Dramatic population growth among Latinos in the United States has not been accompanied by similar sizable gains in the academic achievement of this group…Estimates suggest that approximately half of Latino students fail to complete high school and too few enroll in and complete college….If current trends continue 5.5 million of the 11 million Latinos currently enrolled in U.S. high schools will not earn a high school diploma and will effectively be cut off from any chance of achieving the American dream. Of the half of Latinos who are able to successfully complete high school, only 2.8 million will attend college, with most of these students attending community colleges not four year institutions. Of those who attend college, only 770,000 of the 11 million, or less than 7 percent, will be awarded bachelor’s degrees and fewer than 250,000 will earn master degrees.” (7)

  “Better must come”, as the song goes, but when and how?

As our distinguished educator and Nobel laureate Gabriela Mistral often observed: “El futuro de los niños es siempre hoy.  Mañana sera tarde.”  For children, the future is always today.  Tomorrow it is just too late.  Following on our Maestra, I venture to say that better needs to begin earlier in a person’s life.  That a clear path to high school completion and college degree attainment needs to be attended to with great care, if not, we will continue to be only 5% of doctorates when we should be at least 20%; 12% of the faculty when we should be more than 20%.  In a paper presented to the National Association of Independent Colleges and Universities, Diane Ravitch, a professor of Education at New York University, summarizes the present state of some national efforts designed to improve public education.  She reflects on the lessons learned from the Bush years as Governor of Texas and as President of the U.S.:

  • First, there was no Texas miracle.  On the federal tests called the National Assessment of educational Progress, Texas is in the middle of the pack, nowhere near the top. Its high school graduation rate is below the national average.
  • Second, No Child Left Behind left many children behind.  Indeed, the students who were left behind in 2002 are still left behind in 2012.  The law identified the achievement gaps but never provided the tools to close them.
  • Third, NCLB has changed the language of education. We no longer talk about the needs of children, the conditions of their lives, the external factors that affect their learning, or the resources needed to help teachers and students. Instead, policymakers are focused solely on test scores as measures of productivity and punishment.  Unpublished paper, untitled, dated January 30, 2012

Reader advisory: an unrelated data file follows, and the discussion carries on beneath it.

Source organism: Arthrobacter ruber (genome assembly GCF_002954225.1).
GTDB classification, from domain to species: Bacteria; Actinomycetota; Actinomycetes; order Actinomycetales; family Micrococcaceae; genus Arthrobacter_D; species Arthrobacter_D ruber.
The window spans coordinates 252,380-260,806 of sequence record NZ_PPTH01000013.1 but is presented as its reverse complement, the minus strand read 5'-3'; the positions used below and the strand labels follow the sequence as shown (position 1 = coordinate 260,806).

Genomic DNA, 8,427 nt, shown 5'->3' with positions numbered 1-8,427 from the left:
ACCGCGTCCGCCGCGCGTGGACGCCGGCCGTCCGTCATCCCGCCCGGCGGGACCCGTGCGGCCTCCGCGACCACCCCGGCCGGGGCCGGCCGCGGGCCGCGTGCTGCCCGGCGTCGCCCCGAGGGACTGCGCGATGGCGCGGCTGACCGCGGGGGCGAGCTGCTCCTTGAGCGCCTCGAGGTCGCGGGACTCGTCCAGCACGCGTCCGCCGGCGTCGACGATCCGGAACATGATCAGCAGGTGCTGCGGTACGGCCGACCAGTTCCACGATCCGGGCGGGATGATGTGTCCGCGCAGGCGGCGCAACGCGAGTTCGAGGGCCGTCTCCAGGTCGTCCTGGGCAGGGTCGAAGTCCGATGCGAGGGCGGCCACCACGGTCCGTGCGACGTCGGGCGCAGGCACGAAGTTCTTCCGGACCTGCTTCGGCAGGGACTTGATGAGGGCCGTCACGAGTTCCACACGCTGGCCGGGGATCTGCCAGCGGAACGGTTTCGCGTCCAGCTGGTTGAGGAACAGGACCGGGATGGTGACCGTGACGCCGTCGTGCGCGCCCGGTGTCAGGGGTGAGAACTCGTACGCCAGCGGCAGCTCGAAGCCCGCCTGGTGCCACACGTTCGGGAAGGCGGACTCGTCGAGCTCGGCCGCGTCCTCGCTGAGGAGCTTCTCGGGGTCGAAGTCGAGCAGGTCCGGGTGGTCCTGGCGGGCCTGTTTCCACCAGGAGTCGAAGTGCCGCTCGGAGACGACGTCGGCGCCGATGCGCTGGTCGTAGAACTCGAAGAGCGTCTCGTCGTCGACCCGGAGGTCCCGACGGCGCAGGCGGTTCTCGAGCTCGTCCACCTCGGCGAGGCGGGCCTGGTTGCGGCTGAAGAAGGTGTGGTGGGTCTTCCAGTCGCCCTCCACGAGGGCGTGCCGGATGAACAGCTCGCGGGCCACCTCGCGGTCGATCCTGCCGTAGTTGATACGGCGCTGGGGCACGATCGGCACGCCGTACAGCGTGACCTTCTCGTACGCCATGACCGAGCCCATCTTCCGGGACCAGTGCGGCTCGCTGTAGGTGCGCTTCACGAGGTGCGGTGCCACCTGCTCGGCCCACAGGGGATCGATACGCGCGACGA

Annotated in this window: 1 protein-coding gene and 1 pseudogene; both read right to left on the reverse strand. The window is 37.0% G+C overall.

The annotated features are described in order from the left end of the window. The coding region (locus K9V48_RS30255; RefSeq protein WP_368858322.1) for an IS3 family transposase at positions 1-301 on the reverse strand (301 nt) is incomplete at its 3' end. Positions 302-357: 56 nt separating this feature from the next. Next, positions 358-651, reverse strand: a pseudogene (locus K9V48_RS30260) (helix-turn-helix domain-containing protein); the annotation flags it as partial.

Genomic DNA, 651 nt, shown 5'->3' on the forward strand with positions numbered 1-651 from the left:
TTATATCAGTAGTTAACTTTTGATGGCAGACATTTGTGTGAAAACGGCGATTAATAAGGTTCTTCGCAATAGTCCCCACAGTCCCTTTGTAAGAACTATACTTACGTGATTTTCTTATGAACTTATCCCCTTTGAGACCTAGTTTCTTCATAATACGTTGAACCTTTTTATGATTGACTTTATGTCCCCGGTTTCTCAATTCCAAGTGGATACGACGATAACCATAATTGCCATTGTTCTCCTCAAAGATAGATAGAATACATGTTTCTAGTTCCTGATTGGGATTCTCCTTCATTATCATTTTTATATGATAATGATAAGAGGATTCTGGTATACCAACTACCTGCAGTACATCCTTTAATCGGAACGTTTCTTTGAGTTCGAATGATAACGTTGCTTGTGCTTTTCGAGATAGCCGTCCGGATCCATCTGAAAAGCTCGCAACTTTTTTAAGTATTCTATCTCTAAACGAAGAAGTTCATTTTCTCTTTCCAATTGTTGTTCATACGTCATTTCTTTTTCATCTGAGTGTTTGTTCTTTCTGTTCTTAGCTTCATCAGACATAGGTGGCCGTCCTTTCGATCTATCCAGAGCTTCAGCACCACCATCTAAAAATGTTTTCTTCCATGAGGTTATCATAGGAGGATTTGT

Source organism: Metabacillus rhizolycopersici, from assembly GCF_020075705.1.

Professor Ravitch is equally discouraging in her assessment of current activities designed to support the Race to the Top Initiative. She observes:

The mindset that has unleashed so much harm in our K-12 schools is now moving inexorably towards higher education.  Just a few days ago, President Obama says he wants a Race to the Top for higher education. Race to the Top has been disastrous for our public schools and teachers, but he now Wants to share the pain of government-regulated accountability. (6)

I quote Professor Ravitch because I share with her a fundamental concern about policies and mandates that are not funded.  Where I disagree with her, I believe very fundamentally, is in my firm belief that federal and state governments need to stay involved in education and need to fund higher education in a more meaningful and equitable manner.  We owe it to the poor and to those who are struggling to achieve the American dream. Whether we agree with Professor Ravitch’s assessment of past and current efforts, however, it is clear that state and federal government are taking stock of the current state of decline of public education.  As real investments are planned, it is crucial that Latino researchers and Latino organizations have a voice at the decision table.  This is an area of advocacy that needs to be fought for and organizations need to coalesce to advocate for strategies that support teaching and learning for our young people.  We have even more reason to be concerned for Latino families because of the relative youth of the population.  While the median age is 37 for Latinos is 27.  In an interview for The Chronicle in Higher Education’s supplement on Diversity in Higher Education of September 30, 2011, Dr. William Harvey, dean of the School of Education at North Carolina A & T University commented:  “In a society that is becoming increasingly one of people of color, how can we endorse courses that scrub free the contributions of people of color”(B19).  As we consider the education of our future Latino students in Arizona, for instance, there are difficult challenges ahead, because as Roberto Cintli Rodriguez reports in outrage: “First the Tucson school district came for the Mexican American studies program. Now, it’s come for its books.” (Three Sonorans, p. 1)  Can it be possible that the clock will be turned back in our time, under our watch?  More needs to be done to support and to stop this terrible situation.  Some significant advocacy is taking place in that state.  If this organization has not done so, it needs to weigh in and to protest this abuse.   Further, consider other abuses as well, as reported in the front page of the February 17, 2012 issue of the NYTimes, The Los Angeles Unified School District, within days multiple allegations of abuse ranging from, for instance, photographs on the internet of teachers covering eyes and mouth of children and allowing roaches to crawl over them to sexual abuse and lewd behavior by coaches, staff and teachers.  The February 18, 2012 NYTimes reports on NY Public School’s failure to keep track of teachers’ inappropriate behavior toward students.  The Chancellor has now vowed to fire those who engaged in sexual misconduct in the last ten years.  It is not pretty.  If you consider the percentage of Latino students in both of these big cities’ public school systems, the need to monitor and to get involved is clear.